Best Monthly Dividend Stocks | The bank rate
Dividend stocks are a popular way for investors to generate income, especially retired investors who need reliable cash flow. While most dividends are paid on a quarterly basis, some companies make their payouts on a monthly basis, and many investors appreciate this higher frequency, in part because it can help them structure their own budgets more efficiently.
One of the best things about dividend stocks is the thrill of having your payout deposited into your brokerage account without you having to lift a finger. And monthly dividend stocks allow you to experience that joy 12 times a year instead of the usual four times.
Here are seven top monthly dividend stocks, an often overlooked source for monthly dividends as well as what to look out for when looking for monthly dividend stocks.
7 Best Monthly Dividend Stocks
We looked at the relatively small number of companies paying monthly dividends and sorted out some of the best ones that had the following characteristics (data as of June 13, 2022):
- Traded on US exchanges, for easy access
- Market capitalization of more than 2 billion dollars, for a certain financial stability
- No business development companies (BDCs), which are a risky segment that often pays monthly dividends
Monthly dividends are especially popular among real estate investment trusts (REITs) because these companies must pay substantial dividends by law and they have business models with recurring income (rents) that help support cash flow. reliable.
1. Property income (O)
Realty Income is a REIT whose identity is based on monthly dividends, as it is called “The Monthly Dividend Company”. This company owns single-family commercial properties that it leases to quality tenants on a long-term basis, typically over 10 years.
Market capitalization: $38.0 billion
2. Green SL (SLG)
You may not know the name, but SL Green is the REIT behind many Big Apple offices. In fact, the company bills itself as “the largest office owner in New York.” Despite concerns about employees continuing to work from home even as COVID winds down, New York City remains a top market for this type of real estate.
Market capitalization: $3.2 billion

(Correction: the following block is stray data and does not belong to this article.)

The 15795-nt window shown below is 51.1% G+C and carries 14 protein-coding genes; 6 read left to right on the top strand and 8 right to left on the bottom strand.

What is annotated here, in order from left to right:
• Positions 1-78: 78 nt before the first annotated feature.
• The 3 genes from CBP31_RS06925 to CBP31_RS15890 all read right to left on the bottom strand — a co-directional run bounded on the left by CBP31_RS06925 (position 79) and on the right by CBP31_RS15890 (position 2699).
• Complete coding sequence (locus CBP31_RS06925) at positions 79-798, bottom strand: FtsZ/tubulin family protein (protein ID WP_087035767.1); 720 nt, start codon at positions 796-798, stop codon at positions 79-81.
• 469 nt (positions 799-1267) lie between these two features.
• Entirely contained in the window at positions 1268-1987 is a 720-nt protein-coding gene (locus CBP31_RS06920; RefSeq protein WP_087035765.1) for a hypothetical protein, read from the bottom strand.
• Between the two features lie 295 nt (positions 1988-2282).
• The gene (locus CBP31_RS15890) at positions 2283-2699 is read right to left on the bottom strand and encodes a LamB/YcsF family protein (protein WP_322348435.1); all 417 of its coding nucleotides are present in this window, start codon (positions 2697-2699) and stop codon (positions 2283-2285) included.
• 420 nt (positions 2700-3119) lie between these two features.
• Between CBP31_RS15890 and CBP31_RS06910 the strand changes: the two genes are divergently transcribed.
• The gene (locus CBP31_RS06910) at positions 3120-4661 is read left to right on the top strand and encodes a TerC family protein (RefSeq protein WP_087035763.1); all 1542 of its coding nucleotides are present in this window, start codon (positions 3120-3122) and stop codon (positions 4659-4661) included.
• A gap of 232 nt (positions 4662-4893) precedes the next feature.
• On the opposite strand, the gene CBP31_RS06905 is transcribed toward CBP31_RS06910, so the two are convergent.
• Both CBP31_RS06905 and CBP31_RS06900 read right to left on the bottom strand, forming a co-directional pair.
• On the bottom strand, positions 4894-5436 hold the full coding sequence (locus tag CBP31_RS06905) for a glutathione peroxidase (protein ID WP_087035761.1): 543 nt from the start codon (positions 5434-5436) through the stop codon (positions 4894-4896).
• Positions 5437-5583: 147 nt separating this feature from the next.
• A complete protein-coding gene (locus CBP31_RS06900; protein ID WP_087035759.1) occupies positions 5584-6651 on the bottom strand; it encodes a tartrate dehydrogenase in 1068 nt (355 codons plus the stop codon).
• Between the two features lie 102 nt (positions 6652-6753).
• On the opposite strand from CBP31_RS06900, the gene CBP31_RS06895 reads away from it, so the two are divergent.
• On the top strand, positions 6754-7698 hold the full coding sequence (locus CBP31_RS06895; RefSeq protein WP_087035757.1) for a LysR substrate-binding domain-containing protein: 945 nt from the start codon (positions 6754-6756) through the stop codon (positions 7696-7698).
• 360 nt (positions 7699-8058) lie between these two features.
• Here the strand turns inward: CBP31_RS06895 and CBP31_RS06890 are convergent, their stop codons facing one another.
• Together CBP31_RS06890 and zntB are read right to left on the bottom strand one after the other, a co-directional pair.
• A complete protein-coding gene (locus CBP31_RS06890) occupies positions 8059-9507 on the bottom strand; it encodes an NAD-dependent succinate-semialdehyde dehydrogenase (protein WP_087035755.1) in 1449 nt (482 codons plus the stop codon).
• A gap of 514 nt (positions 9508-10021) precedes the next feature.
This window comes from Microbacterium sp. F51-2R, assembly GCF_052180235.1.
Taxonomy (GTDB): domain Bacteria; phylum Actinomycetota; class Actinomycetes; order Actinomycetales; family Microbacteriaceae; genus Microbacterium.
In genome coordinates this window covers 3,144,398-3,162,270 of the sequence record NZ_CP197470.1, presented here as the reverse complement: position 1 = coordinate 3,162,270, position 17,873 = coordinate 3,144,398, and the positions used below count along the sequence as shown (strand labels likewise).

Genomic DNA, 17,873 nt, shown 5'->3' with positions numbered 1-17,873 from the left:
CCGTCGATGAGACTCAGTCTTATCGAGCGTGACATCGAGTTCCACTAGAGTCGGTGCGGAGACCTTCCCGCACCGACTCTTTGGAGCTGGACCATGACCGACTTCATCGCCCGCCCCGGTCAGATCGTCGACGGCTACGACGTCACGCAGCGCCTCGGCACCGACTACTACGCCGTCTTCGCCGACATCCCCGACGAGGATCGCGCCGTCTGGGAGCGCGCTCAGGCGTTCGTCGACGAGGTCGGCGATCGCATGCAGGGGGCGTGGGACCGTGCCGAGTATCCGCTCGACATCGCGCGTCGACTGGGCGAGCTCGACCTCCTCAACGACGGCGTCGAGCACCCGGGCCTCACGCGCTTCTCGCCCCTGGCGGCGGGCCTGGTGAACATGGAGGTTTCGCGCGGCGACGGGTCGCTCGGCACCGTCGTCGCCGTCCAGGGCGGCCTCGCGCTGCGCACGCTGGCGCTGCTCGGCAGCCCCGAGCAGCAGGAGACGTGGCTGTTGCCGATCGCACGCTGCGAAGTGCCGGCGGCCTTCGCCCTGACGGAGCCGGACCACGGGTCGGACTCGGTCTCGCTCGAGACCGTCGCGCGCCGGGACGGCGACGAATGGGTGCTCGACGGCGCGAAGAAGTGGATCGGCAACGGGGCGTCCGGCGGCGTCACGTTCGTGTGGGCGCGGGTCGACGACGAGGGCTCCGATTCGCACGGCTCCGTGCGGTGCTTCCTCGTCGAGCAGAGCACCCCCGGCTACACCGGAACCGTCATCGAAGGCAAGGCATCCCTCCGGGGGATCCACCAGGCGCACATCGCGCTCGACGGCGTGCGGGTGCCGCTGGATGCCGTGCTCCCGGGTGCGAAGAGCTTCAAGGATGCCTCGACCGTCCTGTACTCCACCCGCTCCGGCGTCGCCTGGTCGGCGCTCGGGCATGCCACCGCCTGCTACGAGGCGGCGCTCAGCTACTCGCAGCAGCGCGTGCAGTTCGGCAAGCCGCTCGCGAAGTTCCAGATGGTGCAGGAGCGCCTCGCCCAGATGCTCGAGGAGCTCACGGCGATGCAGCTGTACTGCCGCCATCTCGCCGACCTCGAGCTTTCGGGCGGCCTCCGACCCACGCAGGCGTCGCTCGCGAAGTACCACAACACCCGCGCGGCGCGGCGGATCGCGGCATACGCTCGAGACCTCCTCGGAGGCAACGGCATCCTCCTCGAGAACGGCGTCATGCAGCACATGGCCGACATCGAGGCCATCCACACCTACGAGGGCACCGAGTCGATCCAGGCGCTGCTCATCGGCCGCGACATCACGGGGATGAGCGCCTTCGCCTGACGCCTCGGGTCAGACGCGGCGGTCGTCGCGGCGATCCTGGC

Yield: 7.0 percent
3. Industrial STAG (STAG)
This REIT focuses on industrial properties and warehouses, niches that have performed well in the context of the rise of e-commerce, especially since the advent of COVID. STAG is very successful and expects to grow significantly in the coming years as e-commerce continues to grow.
Market capitalization: $5.6 billion
4. AGNC Investment (AGNC)
AGNC Investment is a REIT, but a specific type called a mortgage REIT, which holds mortgages on real estate rather than the properties themselves. In this REIT’s case, it buys safer, agency-backed residential mortgages. The company has been listed on the stock exchange for over 14 years and has paid significant dividends along the way, although the dividend fluctuates depending on the economic climate.
Market capitalization: $5.8 billion
5. Apple Hospitality REIT (APLE)
This accommodation REIT operates more than 200 hotels under some of the industry’s best-known brands, including Marriott, Hilton and Hyatt. While Apple has been hit hard by the pandemic like many of its peers and had to cut its dividend, it has now returned to a monthly payment.
Market capitalization: $3.4 billion
Yield: 3.8 percent
6. EPR properties (EPR)
EPR calls itself an experiential REIT, and that’s because it focuses on properties where consumers can have a good time, like movie theaters, ski resorts, and other cultural venues. It has been investing in experiential properties for over 20 years, and although it also had to eliminate its dividend during the pandemic, it has returned to a monthly payment.
Market capitalization: $3.4 billion
7. Real Estate Agreement (ADC)